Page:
As an animal lover, I was very excited to visit Yamnuska Wolfdog Sanctuary and learn about wolves and wolfdogs. This beautiful sanctuary is about an hour east of Banff, and 10 minutes west of Cochrane. Don’t let the drive scare you! It’s a beautiful drive to an amazing sanctuary with stunning mountain views.
The best part? The dogs! When you arrive at Yamnuska Wolfdog Sanctuary, you are greeted by Skookum, a giant Alaskan Malamute. Skookum is just as tall as some of the wolfdogs on the property and he is often mistaken as one of them. He’s HUGE! At 160 lbs, he’s probably bigger than most of the people on our tour! But he meets everyone with a smile before settling down for a nap with an eye on the door. I’m already in love, and I haven’t even left the gift shop!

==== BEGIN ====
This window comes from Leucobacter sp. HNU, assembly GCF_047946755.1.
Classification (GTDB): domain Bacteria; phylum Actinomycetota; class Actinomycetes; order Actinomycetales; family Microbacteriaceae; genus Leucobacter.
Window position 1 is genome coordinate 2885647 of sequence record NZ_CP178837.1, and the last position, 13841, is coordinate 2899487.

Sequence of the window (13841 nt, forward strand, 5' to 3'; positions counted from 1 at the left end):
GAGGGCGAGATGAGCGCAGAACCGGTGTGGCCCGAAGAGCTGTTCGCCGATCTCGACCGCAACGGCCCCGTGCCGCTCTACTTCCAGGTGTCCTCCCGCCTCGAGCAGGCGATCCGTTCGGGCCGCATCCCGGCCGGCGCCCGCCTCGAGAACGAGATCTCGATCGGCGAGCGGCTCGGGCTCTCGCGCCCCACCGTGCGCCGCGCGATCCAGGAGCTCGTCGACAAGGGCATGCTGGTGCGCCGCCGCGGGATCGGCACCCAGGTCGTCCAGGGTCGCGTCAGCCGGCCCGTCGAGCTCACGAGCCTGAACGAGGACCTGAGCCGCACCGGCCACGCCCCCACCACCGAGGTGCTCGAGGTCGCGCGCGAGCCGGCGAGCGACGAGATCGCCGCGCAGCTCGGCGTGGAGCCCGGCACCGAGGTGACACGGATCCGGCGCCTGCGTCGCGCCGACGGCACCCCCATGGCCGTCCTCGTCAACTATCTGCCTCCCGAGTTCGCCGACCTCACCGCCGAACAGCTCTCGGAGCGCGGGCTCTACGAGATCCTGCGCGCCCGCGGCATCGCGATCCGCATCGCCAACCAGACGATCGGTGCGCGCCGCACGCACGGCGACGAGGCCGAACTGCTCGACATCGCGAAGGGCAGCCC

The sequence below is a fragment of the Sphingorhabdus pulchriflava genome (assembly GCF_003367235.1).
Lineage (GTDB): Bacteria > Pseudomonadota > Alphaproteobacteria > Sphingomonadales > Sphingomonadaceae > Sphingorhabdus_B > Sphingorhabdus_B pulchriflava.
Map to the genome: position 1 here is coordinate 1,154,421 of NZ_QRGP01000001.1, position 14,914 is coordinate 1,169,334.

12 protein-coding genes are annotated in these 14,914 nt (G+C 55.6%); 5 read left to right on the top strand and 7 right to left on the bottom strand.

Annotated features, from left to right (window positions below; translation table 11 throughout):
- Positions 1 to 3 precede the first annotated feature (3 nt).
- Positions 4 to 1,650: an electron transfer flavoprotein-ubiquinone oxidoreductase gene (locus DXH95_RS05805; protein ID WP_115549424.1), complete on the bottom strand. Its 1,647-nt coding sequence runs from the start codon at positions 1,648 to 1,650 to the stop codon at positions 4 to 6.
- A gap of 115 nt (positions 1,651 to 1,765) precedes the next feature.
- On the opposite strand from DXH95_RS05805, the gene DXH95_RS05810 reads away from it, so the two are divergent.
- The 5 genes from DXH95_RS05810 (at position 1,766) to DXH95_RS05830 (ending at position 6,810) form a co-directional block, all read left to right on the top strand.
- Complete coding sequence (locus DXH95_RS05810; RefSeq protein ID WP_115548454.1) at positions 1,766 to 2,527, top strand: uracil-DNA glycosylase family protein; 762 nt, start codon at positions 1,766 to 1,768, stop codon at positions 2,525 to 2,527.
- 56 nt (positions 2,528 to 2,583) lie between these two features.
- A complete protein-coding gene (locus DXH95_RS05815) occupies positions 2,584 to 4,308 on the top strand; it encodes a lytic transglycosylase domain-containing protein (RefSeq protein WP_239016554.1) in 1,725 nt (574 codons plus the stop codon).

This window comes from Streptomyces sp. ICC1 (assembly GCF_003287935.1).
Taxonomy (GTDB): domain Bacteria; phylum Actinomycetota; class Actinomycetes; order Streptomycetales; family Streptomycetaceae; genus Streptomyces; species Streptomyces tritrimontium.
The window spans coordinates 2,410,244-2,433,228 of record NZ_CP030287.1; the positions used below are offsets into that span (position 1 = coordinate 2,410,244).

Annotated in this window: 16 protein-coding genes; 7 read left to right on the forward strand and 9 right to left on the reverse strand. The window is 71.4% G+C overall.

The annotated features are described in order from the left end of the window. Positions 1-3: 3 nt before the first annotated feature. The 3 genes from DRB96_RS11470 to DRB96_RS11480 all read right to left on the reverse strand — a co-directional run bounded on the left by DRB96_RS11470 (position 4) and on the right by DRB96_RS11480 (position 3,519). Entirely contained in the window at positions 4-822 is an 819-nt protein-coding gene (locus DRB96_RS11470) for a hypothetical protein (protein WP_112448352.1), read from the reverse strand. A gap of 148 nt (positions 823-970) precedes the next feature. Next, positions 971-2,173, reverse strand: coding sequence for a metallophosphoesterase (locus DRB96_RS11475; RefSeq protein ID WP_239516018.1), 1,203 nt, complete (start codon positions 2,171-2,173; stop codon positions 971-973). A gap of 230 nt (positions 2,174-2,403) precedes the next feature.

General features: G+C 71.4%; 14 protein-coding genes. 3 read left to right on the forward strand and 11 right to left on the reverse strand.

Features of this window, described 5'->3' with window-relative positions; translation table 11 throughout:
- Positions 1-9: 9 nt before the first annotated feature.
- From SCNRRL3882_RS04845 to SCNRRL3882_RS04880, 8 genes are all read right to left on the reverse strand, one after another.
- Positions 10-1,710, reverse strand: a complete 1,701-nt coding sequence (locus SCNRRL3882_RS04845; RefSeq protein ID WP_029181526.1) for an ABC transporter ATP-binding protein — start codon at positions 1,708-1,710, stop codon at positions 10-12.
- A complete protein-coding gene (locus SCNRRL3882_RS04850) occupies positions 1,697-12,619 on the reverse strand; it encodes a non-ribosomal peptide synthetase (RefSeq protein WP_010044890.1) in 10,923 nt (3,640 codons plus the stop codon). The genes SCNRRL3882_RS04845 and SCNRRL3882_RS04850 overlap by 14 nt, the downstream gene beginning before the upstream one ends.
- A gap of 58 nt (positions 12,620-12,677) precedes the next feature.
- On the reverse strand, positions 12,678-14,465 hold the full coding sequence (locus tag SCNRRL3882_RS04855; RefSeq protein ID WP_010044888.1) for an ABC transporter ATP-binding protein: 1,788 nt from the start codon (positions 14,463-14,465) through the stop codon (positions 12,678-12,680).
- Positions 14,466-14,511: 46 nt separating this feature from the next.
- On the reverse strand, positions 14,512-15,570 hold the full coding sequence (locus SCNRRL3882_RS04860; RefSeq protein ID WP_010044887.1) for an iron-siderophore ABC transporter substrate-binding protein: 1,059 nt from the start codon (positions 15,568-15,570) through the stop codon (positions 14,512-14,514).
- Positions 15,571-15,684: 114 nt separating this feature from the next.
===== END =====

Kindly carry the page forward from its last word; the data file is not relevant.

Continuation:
The Interactive Tour comes with access to the Sanctuary Walk. I arrived early to look around the facility. There are some rules for attendees, including a dress code so visitors are unattractive to the wolfdogs. Wolves are attracted to fur, faux fur and anything dangling. The sanctuary also asks that you don’t call, whistle or otherwise try to entice wolfdogs. Wolves are afraid of people, and while dogs may love this attention, it’s terrifying for a wolf.
The wolfdogs are separated into their preferred packs where they’re contained within large fences they can’t jump or climb. All of the enclosures are huge with trees and other environmental elements that mimic a wolf’s natural territory. If the wolves choose to say hi, they come up to the fence. If they’d rather do other, wolfey things, they have many places to hide. It’s the ideal setup for these skittish animals.